Personal Libraries

IMG_0088If you want a library in your home, the first thing you must do is determine what kind of library it will be. Will it be a traditional, physical library with its own dedicated space? Will it be digital? Will you simply keep it in your mind? Will you create a combination of the three?

To create a mind-library, I recommend reading as many books as possible. What is most important is that those books are read attentively and well, so that upon recall, your memory proves true. Of course doing this can provoke two reactions, depending on the possessor of the library. The first is that one is seen as intelligent and impresses others at cocktail parties with anecdotes and quotes. The second is that one can come off as pompous and insufferable. I highly recommend honestly assessing one’s personality before taking on the mind-library, as one can either charm or alienate others by using it.

A digital library usually involves some form of technology, whether it be an e-reader, phone, tablet, or computer. Other than the mind-library, this is the option that saves the most physical space. It certainly saves more brain space than the mind-library. Unlike the mind- or physical library, though, the digital library can disappear through carelessness in digital maintenance, or temporarily with a loss of wifi or electricity.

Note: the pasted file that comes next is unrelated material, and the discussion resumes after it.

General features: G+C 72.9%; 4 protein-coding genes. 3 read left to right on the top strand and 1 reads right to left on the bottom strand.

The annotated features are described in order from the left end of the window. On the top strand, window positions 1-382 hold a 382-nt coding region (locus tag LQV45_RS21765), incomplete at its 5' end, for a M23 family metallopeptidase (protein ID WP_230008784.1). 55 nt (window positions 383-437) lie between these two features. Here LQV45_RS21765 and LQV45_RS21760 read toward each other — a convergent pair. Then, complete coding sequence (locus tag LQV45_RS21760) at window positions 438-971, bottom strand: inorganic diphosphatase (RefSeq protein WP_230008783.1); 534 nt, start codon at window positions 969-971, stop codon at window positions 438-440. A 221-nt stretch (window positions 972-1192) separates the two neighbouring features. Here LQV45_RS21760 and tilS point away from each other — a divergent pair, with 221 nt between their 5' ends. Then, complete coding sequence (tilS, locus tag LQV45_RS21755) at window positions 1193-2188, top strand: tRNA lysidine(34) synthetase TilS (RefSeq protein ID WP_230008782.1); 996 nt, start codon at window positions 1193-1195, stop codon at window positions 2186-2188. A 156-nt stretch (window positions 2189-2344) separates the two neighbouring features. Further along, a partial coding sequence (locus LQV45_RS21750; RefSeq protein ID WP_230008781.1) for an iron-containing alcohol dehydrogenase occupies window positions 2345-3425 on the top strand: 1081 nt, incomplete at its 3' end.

And then there is my favorite, the traditional physical library. The traditional physical library is typically made up of paper-and-ink books, magazines, journals, etc. To me, there is something so lovely about the traditional library. A book is a physical manifestation of a story or ideas. A book is a friend, and if it is made of paper and ink, has a physical body. That union of ink and paper and binding cannot be forgotten by the mind, because it exists independently of it, and cannot be lost with the loss of wifi or electricity, because it is not dependent on either. Of course, the physical library comes with its own frailties. It is, obviously, incredibly flammable, and susceptible to damage by careless hands.

I’d recommend the combination of the three, for these reasons. The mind-library is a handy tool, because it requires no physical body of any kind. It also is an indicator of an intelligent and educated person. The digital library is an excellent space-saver and is quite economical, as more books can be fit in one space and are typically cheaper than their paper-and-ink counterparts. The traditional physical library needs to be preserved as a link to history and the literary tradition of the Western world.

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